Where the domestication of the dog took place remains debated, with the most plausible proposals spanning Western Europe,[9][28] Central Asia[28][29] and East Asia.[28][30] This has been made more complicated by the recent proposal that an initial wolf population split into East and West Eurasian groups. These two groups, before going extinct, were domesticated independently into two distinct dog populations between 14,000 and 6,400 years ago. The Western Eurasian dog population was gradually and partially replaced by East Asian dogs introduced by humans at least 6,400 years ago.[28][2] This proposal is also debated.[2]

Take extra care with dark-nailed dogs not to clip to the quick (blood vessel). Go slowly, and only take a little bit off at a time. Dremeling is much safer and easier to avoid hitting the quick, as it shaves only a little bit at a time. Use a cordless pet-safe Dremel tool, as the corded ones will not stop turning if they catch hair. Don't dremel for too long as it will burn the nail and prolong the trimming process for the dog which causes more stress. The best recommended process is trim first then dremel to shorten a little bit and round out the nail do it's not sharp.

Raised grooming tables and bath tubs keep you from bending your back and hurting yourself. Any table or sturdy surface could serve as a makeshift grooming table, but always have a non-skid surface for the dog to stand on. That means no wheels on the table. Hardware stores usually carry rubber-backed or rubber runners sold by the yard that you can cut to size of any surface.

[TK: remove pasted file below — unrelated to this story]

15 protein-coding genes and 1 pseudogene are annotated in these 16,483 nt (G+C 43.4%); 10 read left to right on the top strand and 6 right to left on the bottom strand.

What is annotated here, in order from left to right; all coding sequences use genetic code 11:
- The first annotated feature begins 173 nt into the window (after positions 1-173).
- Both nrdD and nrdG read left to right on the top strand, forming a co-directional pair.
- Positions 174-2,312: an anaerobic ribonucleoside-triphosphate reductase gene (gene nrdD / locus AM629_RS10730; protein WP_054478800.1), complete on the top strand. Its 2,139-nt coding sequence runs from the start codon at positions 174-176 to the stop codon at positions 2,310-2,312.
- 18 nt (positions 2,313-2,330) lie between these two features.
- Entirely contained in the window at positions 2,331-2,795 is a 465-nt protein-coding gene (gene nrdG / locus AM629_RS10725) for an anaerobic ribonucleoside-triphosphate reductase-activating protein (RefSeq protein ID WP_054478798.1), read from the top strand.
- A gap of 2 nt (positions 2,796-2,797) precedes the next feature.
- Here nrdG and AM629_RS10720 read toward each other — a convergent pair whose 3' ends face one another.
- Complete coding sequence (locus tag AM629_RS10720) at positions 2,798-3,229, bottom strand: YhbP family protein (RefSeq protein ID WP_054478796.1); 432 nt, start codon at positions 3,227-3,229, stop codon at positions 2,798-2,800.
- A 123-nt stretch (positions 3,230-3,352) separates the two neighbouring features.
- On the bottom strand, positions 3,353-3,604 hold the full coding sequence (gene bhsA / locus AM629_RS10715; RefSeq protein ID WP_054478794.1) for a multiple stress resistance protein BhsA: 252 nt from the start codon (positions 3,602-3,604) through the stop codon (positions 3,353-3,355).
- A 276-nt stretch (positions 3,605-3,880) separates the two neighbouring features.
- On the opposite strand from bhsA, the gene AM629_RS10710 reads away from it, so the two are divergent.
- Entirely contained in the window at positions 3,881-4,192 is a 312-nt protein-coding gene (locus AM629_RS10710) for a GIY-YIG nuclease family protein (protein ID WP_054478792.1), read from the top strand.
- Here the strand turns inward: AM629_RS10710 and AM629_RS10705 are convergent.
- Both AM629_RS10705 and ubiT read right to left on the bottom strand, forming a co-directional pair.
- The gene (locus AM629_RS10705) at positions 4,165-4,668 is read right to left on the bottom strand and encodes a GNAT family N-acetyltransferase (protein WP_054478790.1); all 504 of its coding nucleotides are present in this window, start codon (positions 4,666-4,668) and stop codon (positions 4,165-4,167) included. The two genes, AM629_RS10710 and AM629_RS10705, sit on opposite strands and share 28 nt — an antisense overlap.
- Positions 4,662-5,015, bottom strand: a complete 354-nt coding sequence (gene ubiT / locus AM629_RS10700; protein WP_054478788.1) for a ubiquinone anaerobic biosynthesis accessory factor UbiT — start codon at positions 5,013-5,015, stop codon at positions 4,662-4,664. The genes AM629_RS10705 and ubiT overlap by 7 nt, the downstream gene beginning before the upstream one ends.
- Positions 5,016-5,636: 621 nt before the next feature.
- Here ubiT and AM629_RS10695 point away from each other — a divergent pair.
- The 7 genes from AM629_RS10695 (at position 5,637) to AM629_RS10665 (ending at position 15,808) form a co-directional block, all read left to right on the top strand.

It has been suggested that the most significant benefit would have been the use of dogs' robust sense of smell to assist with the hunt.[136] The relationship between the presence of a dog and success in the hunt is often mentioned as a primary reason for the domestication of the wolf, and a 2004 study of hunter groups with and without a dog gives quantitative support to the hypothesis that the benefits of cooperative hunting was an important factor in wolf domestication.[137]

Trimming your dog’s nails is an important part of keeping your dog healthy and well-groomed. Well-clipped nails are also a factor in your dog grooming costs. When a dog’s nails get too long, they have the potential to break or split, which can cause them pain and mean a costly visit to your local veterinarian. Overly long dog nails can also cause discomfort for your pup, especially if you have hardwood or tile floors. Be sure to calculate regular nail trimming into your budget for dog grooming. The dog groomer may use trimmers to clip the nails, or they may use a small drill (like a Dremel) to grind down the nails. A good professional groomer will know not to clip too close to the base of the nail, where nicking a nerve or a blood vessel could injure your dog. Nail trimming costs can vary based on geographic location and whether you bring the dog to the groomer or if the groomer picks up and drops off your dog. Transportation fees for pickup and drop-off service can add a lot to the cost. A simple dog nail trim may cost between $10 and $30, depending on location. Nail grinding may cost $2-$8 more than standard clipping. Many dog groomers offer discounts for bundled services, so you could get a nail trim at a reduced rate when you purchase it with a bath.
Yes, though it is usually better to use dog clippers if you can get them. Dog clippers are designed to cut dog's hair, which usually has a coarser top coat and a softer undercoat, but not every dog has this type of coat. For instance, Yorkies and similar breeds only have one type of hair, more like humans, and so it actually makes perfect sense to use human clippers on this kind of dog.